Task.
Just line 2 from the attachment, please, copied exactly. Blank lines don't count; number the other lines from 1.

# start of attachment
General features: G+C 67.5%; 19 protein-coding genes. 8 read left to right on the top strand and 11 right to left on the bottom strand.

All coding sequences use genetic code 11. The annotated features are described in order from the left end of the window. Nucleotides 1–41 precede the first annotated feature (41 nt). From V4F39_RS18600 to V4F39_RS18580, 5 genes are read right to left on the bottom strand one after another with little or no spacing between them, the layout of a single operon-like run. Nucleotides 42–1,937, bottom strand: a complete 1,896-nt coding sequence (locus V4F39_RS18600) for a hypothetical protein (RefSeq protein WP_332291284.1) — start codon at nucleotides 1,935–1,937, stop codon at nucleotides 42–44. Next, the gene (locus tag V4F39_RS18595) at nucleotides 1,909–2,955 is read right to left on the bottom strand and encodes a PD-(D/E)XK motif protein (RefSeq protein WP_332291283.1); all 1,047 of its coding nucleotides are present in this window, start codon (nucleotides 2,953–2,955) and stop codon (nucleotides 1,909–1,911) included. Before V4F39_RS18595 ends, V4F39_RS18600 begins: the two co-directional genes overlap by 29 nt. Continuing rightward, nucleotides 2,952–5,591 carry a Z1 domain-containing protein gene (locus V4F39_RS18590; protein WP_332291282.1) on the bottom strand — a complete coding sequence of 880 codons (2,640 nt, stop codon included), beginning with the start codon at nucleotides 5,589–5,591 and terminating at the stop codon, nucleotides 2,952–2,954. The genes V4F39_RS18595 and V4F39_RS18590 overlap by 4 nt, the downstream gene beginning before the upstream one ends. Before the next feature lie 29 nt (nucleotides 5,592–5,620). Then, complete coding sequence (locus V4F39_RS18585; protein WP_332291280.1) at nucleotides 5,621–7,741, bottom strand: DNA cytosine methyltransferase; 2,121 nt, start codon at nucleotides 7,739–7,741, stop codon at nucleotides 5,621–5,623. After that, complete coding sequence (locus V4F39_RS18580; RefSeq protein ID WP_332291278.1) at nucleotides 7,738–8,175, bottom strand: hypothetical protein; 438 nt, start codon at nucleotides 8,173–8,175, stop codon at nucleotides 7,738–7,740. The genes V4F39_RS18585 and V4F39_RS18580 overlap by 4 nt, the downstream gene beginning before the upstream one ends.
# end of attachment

All coding sequences use genetic code 11. The annotated features are described in order from the left end of the window. Nucleotides 1–41 precede the first annotated feature (41 nt). From V4F39_RS18600 to V4F39_RS18580, 5 genes are read right to left on the bottom strand one after another with little or no spacing between them, the layout of a single operon-like run. Nucleotides 42–1,937, bottom strand: a complete 1,896-nt coding sequence (locus V4F39_RS18600) for a hypothetical protein (RefSeq protein WP_332291284.1) — start codon at nucleotides 1,935–1,937, stop codon at nucleotides 42–44. Next, the gene (locus tag V4F39_RS18595) at nucleotides 1,909–2,955 is read right to left on the bottom strand and encodes a PD-(D/E)XK motif protein (RefSeq protein WP_332291283.1); all 1,047 of its coding nucleotides are present in this window, start codon (nucleotides 2,953–2,955) and stop codon (nucleotides 1,909–1,911) included. Before V4F39_RS18595 ends, V4F39_RS18600 begins: the two co-directional genes overlap by 29 nt. Continuing rightward, nucleotides 2,952–5,591 carry a Z1 domain-containing protein gene (locus V4F39_RS18590; protein WP_332291282.1) on the bottom strand — a complete coding sequence of 880 codons (2,640 nt, stop codon included), beginning with the start codon at nucleotides 5,589–5,591 and terminating at the stop codon, nucleotides 2,952–2,954. The genes V4F39_RS18595 and V4F39_RS18590 overlap by 4 nt, the downstream gene beginning before the upstream one ends. Before the next feature lie 29 nt (nucleotides 5,592–5,620). Then, complete coding sequence (locus V4F39_RS18585; protein WP_332291280.1) at nucleotides 5,621–7,741, bottom strand: DNA cytosine methyltransferase; 2,121 nt, start codon at nucleotides 7,739–7,741, stop codon at nucleotides 5,621–5,623. After that, complete coding sequence (locus V4F39_RS18580; RefSeq protein ID WP_332291278.1) at nucleotides 7,738–8,175, bottom strand: hypothetical protein; 438 nt, start codon at nucleotides 8,173–8,175, stop codon at nucleotides 7,738–7,740. The genes V4F39_RS18585 and V4F39_RS18580 overlap by 4 nt, the downstream gene beginning before the upstream one ends.